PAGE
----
I’m not writing this because I think you don’t know it, because I’m sure you do: what I’m trying to put into words is the sense that the love that God pours into our hearts by the Holy Spirit is totally outside and beyond anything in the Universe that could diminish even a single spark of its light and power within us. Not just the abstract idea, but something of the experiential knowledge that it is the power of Life itself, it is the power that raised Jesus from the dead, it is the power that created the universe, and it is the power by which we were born again to eternal life and by which our spirits were resurrected with Christ to be seated with Him in heavenly places. Can anything separate us from this love? (Romans 8: 31-39)

“No!” we say, because we know that this is the truth of the Word. Yet how much of our lives are actually spent in the experience of this truth? When I lost my patience with the internet, then again with the person who dared to send me a text while I was writing, was I living in its glory? The new creation walks by faith and not by sight; after the Spirit and not after the flesh, bathed in the light of this love. It wasn’t the new creation Bob that lost his patience; it was the old one that is supposed to be passing away. Although nothing can separate us from the love of God that is ours in Christ Jesus, we can lose contact with it oh, so easily. And the more we live outside of this contact, the less we see it working through us and wonderfully touching other people. ”You are restricted by your own affections,” as Paul writes (2 Cor 6:12).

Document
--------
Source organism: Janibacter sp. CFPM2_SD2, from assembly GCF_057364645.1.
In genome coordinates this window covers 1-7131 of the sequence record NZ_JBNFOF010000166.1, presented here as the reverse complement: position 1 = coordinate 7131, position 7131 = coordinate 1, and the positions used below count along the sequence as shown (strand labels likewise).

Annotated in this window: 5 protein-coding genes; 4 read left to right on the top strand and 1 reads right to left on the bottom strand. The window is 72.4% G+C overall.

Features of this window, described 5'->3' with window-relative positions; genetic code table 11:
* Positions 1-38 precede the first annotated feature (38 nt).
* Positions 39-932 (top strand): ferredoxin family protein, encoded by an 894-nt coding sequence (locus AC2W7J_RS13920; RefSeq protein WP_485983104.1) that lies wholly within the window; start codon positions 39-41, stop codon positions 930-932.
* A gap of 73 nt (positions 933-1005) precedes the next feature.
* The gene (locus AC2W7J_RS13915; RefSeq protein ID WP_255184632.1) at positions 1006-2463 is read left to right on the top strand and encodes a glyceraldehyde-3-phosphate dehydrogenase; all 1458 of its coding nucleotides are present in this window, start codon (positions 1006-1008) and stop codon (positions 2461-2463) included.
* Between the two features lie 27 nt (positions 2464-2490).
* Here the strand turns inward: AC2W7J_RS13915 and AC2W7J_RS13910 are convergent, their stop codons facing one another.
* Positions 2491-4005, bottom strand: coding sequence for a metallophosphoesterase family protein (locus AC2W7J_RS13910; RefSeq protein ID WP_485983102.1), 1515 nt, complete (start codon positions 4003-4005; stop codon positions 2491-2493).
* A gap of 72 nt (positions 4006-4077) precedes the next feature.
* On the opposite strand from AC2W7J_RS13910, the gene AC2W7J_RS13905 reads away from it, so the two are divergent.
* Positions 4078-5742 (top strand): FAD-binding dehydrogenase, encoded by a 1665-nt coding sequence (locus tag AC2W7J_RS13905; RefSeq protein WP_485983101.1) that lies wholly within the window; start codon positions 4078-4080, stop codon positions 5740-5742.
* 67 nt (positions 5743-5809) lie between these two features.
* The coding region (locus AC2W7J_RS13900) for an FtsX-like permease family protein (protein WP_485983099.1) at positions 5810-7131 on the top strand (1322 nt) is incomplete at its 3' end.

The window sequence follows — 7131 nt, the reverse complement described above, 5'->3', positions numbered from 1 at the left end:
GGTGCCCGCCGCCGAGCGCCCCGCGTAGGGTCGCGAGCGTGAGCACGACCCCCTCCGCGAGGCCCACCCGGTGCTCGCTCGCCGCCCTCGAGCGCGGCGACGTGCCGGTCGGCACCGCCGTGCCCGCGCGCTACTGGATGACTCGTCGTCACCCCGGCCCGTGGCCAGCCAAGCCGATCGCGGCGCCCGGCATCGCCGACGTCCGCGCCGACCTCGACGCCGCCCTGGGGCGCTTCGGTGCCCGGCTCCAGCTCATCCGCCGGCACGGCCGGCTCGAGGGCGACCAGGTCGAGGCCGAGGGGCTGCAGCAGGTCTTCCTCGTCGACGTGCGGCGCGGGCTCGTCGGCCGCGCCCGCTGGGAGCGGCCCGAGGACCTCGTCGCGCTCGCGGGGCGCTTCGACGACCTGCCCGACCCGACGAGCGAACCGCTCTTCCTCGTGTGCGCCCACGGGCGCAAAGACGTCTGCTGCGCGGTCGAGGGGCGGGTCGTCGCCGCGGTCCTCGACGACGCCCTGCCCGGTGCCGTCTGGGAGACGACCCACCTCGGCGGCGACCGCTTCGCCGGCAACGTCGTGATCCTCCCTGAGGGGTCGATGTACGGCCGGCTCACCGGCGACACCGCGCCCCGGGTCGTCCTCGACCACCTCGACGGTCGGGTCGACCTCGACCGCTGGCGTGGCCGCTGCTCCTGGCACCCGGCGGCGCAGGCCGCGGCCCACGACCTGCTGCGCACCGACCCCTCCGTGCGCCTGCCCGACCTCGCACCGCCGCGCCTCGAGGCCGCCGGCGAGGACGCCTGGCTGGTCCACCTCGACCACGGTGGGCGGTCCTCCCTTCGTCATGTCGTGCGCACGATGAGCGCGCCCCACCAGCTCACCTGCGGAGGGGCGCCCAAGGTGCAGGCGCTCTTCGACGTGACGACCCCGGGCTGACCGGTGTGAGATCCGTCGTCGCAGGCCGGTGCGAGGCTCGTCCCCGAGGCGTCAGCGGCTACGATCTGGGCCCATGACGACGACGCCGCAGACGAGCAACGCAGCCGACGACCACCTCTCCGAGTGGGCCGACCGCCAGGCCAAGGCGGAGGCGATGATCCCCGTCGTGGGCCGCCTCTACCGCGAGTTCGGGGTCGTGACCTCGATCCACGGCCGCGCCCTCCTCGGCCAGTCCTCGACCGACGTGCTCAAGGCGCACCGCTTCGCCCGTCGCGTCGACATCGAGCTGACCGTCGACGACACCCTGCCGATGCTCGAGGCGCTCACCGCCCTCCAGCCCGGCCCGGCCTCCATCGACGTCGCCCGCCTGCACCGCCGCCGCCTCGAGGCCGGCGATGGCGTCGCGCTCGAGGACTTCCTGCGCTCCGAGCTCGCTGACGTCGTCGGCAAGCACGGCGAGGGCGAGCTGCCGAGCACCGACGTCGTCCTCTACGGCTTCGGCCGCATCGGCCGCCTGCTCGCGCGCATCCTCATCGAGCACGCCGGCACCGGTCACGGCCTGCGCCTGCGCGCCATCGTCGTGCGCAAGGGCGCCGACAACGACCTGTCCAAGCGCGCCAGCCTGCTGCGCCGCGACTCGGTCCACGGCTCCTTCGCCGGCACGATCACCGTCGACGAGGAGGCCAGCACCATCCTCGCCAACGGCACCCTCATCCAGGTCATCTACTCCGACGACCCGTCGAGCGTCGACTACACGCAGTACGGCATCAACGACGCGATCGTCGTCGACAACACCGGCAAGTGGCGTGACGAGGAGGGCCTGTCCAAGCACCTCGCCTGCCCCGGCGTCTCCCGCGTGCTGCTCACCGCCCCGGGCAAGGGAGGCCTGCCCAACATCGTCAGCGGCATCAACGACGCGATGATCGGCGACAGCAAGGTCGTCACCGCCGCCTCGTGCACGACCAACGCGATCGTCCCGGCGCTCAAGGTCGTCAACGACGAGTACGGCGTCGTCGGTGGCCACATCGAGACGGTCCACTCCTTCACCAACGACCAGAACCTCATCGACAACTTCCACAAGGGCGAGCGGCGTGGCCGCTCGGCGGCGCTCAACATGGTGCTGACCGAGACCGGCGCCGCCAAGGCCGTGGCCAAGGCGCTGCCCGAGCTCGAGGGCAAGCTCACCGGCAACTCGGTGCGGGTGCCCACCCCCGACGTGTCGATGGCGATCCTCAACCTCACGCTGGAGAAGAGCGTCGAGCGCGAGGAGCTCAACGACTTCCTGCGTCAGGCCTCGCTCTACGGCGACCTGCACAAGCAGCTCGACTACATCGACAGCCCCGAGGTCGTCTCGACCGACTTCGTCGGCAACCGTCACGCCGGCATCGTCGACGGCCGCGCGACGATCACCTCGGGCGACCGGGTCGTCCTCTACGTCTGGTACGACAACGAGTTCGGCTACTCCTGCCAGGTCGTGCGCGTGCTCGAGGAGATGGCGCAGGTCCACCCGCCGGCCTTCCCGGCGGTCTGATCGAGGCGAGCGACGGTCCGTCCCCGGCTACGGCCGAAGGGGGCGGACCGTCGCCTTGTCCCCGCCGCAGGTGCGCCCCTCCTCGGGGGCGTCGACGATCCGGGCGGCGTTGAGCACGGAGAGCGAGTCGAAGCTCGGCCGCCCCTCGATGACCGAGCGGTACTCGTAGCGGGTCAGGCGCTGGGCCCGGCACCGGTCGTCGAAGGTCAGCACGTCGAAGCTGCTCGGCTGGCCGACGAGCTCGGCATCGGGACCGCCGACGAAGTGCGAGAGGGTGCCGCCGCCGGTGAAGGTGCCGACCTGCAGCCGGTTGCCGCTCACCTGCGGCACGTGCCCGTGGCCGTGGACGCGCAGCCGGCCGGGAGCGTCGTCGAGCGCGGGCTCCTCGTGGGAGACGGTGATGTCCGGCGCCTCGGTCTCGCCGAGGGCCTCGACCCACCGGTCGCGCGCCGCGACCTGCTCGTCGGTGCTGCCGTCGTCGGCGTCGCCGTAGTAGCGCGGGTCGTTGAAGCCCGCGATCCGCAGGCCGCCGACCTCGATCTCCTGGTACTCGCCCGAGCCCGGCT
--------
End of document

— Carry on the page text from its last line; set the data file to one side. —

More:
Treasure in Earthen Vessels

Yet  “It is the God who commanded light to shine out of darkness, who has shone in our hearts to give the light of the knowledge of the glory of God in the face of Jesus Christ.” What is shining in our hearts is brighter than the sun, and it is not subject to decay. We have this amazing treasure in the earthen vessels of our lives (2 Cor 4:7). But what do we see when we look in the mirror: the treasure, or the earthen vessel? Paul says “We all, with unveiled face, beholding as in a mirror the glory of the Lord, are being transformed into the same image from glory to glory, just as by the Spirit of the Lord.” (2 Cor 3:18) Can we really see the glory of the Lord’s blazing love in our own eyes when we study our reflection?

Paul had already written about reflections in the earlier letter to his church at Corinth: “Now we see in a mirror, dimly, but then face to face. Now I know in part, but then I shall know just as I also am known,” (1 Cor 13:12) Perfection hasn’t come yet, but it’s on its way. And as we allow the Holy Spirit freedom to work in our hearts, we keep moving closer to its glory. We can catch a glimpse of it even now, burning undimmable in the depths of our unveiled hearts – for “when one turns to the Lord, the veil is taken away” (2 Cor 3:16) – and He changes us from glory to glory as we become more like Him.

Before I formed you in the womb